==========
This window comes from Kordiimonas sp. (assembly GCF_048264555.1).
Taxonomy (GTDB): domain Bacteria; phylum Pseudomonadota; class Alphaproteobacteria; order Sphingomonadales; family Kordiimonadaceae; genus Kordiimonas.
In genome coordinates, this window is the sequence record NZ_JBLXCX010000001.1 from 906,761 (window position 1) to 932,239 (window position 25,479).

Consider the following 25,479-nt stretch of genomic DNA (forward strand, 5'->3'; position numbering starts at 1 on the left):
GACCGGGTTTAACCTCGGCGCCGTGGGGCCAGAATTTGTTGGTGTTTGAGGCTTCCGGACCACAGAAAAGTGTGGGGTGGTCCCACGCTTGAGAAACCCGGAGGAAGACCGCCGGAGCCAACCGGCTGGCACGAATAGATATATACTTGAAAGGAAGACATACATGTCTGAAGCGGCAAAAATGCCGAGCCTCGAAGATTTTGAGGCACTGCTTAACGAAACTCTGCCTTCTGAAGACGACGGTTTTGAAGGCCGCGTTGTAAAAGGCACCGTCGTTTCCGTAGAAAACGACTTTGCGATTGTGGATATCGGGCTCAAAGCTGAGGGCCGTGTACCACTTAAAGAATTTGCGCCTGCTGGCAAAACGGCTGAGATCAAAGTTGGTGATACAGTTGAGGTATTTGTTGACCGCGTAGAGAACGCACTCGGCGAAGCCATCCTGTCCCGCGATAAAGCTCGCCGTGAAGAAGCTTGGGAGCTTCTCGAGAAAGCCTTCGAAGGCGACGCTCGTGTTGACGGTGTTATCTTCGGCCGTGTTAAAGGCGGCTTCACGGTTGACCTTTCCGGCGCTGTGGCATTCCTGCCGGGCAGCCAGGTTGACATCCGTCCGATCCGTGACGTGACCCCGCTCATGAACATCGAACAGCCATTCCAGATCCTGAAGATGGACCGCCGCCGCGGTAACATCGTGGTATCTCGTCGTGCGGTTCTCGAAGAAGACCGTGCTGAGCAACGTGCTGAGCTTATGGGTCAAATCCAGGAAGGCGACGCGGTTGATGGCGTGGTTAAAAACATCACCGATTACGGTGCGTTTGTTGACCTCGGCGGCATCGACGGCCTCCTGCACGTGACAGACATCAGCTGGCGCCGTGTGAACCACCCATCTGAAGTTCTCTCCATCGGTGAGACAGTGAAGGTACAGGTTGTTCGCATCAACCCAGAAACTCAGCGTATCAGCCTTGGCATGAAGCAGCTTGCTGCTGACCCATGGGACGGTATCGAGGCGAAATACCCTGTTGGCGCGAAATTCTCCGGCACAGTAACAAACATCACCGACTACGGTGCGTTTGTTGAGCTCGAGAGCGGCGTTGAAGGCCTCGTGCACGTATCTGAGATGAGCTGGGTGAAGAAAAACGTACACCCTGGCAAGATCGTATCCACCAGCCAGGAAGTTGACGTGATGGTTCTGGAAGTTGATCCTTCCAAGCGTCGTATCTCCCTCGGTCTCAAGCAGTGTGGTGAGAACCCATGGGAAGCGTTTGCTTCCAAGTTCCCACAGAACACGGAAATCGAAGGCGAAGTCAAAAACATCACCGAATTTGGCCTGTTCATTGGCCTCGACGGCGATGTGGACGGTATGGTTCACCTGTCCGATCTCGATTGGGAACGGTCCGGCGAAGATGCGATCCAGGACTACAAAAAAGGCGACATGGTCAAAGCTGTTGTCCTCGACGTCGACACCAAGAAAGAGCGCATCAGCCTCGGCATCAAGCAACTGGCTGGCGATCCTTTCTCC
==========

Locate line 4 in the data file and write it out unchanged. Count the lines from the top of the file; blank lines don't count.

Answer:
Consider the following 25,479-nt stretch of genomic DNA (forward strand, 5'->3'; position numbering starts at 1 on the left):